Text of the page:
This legislation makes it legal for the FBI to read every line of every header on every packet that ever goes out on the Internet, without a warrant. That means that the FBI can legally quite easily maintain lists of who visits what websites, who sends whom e-mail, etc. This is analogous to how the FBI used to send people to follow dissidents and people with political beliefs they didn't like, and wait for them to do something they could exploit publicly to embarrass someone, or privately to blackmail someone (like they did to Martin Luther King, Jr., with his affair). Do you ever do anything at all online that you wouldn't want everyone in the world to know about? Then don't speak out too loudly against whatever ever-more-draconian things the FBI wants, or you may get on their radar. Ever do anything that's technically illegal, or can otherwise get you into trouble, even though whether it should is debatable? Like, gamble, protest (just ask the WTO protesters how often they get arrested for exercising this *right*, even peacefully), visit European or Asian pr0n sites where some of the models are 16 because it's perfectly legal in that given country, be gay and in the military, tear the tag off the mattress at the store, write literature or have performances that get deemed a violation of your community's standards, etc.? Just don't say anything about it or e-mail anything about it or visit any sites related to it, on the Internet.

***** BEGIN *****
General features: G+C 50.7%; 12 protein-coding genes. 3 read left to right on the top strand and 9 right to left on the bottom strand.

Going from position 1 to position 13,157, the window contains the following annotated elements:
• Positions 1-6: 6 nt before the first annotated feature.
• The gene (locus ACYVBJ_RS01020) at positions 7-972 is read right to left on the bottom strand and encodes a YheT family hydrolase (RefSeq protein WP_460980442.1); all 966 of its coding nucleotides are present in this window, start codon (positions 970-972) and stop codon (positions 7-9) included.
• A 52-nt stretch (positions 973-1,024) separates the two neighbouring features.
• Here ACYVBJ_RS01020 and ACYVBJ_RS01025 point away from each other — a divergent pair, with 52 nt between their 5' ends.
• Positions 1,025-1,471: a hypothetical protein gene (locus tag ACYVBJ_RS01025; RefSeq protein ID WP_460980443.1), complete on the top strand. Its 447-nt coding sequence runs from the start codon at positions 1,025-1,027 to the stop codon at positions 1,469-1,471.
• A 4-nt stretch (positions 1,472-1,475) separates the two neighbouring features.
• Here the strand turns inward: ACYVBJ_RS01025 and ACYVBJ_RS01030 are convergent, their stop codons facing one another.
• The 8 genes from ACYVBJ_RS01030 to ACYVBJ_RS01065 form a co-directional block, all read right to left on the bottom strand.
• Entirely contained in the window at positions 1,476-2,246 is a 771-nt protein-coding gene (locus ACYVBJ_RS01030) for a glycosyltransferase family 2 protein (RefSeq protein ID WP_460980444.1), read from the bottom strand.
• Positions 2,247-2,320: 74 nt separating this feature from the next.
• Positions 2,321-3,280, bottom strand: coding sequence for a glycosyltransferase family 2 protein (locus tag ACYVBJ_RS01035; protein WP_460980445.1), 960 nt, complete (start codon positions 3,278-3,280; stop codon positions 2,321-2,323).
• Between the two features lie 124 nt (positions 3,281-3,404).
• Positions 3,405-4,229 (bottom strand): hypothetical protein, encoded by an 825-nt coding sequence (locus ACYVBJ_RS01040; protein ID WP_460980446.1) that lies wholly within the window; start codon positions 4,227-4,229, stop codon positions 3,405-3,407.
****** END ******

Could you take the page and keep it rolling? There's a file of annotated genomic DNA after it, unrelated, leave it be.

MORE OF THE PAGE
Oh, and if you ever gamble online, you're helping terrorists to launder money, BTW, and don't be surprised if it gets you into a lot of trouble. Granted, no one has ever maintained that any major online offshore gambling houses are actually being used by terrorists to launder anything; this was just moralizing rightwingers using terrorism as an excuse to foist their morality on everyone else. And that is despicable.

      And don't ever visit online boards filled with political dissidents and prograssives, like the Independent Media Center which is somethimes the only source of good information on and from protests--unless you want to get on a McCarthyesque list or get detained for questioning by the FBI. After all, they served the IMC with a search warrant this year after the WTO/IMF protest in Canada, which would have forced them to turn over all server logs so that the FBI could find out who was posting updates from the protest so that they could interrogate those people about some documents or somesuch which were taken from a police car (IIRC), and a gag order to prevent them from revealing it to site visitors. They warrant was quashed, being unconstitutional and all. But now, THEY DON"T NEED A WARRANT. They have license to gather all that data for themselves by directly bugging the Internet backbone. And if something they want slips through, or is encrypted and has its path scrambled by something like a Mixmaster remailer, then this legislation makes it very easy for them to get a warrant and search logs or install password sniffers while you're away without even telling you they were ever there.